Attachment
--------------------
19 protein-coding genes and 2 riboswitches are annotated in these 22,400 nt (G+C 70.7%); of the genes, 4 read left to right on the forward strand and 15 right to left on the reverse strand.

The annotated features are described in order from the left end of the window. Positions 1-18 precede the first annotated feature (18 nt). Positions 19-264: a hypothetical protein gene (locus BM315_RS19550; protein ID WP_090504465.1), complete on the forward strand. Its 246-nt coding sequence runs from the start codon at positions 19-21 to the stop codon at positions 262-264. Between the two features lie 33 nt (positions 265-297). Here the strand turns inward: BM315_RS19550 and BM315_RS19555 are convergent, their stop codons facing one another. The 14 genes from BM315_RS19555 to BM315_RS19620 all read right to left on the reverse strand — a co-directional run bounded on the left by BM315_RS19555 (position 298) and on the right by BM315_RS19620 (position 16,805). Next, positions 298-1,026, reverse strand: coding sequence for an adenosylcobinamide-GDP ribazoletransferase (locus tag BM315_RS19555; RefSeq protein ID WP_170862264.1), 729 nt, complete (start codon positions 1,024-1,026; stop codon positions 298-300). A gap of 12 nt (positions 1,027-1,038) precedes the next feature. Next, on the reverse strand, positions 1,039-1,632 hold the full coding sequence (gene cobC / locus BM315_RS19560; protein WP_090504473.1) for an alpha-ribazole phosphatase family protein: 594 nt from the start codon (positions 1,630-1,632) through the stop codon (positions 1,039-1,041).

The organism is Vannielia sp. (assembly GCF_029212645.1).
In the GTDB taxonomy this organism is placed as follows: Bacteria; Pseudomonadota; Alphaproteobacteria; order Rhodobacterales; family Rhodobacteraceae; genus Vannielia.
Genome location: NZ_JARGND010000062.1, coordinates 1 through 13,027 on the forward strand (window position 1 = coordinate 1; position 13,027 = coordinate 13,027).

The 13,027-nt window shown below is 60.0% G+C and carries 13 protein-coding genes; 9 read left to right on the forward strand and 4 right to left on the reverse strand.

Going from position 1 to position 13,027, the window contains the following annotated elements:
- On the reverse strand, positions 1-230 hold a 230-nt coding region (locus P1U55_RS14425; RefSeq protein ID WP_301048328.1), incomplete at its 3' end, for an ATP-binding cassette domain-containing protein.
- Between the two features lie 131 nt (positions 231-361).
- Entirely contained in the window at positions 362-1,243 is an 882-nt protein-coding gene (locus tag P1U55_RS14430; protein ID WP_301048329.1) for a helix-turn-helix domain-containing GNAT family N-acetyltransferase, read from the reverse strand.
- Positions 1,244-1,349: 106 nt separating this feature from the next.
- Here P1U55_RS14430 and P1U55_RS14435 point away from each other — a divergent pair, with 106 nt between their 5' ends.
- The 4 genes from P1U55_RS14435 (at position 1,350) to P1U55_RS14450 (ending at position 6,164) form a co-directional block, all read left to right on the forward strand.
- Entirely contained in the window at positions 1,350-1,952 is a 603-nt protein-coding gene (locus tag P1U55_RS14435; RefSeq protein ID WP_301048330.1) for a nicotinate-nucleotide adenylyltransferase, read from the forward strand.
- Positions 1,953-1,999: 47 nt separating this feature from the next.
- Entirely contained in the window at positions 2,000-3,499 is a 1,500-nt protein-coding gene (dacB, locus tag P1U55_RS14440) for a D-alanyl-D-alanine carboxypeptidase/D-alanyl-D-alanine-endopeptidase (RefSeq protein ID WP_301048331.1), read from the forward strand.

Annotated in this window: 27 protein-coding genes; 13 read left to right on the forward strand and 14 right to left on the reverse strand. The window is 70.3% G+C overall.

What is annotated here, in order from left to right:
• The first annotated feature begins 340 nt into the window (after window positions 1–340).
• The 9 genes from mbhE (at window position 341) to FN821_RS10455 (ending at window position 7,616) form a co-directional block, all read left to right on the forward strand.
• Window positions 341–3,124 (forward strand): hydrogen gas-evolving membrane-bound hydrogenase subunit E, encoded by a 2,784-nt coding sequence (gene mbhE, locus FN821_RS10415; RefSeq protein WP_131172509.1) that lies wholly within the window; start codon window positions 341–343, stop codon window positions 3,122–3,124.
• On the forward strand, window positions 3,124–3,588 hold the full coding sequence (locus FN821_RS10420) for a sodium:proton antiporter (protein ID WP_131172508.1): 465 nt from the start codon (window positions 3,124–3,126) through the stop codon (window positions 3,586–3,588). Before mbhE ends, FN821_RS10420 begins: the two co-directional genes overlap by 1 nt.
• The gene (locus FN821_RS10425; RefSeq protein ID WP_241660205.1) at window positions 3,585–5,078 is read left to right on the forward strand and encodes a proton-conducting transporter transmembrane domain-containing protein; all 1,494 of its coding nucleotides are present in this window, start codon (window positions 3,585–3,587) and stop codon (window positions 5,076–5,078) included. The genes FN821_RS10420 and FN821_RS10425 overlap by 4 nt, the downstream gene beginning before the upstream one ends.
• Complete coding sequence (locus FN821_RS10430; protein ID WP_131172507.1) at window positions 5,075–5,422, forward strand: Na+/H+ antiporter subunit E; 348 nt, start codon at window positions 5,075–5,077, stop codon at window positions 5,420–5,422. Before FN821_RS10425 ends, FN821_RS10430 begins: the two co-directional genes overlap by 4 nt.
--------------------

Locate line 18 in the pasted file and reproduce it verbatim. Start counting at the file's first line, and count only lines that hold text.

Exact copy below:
What is annotated here, in order from left to right: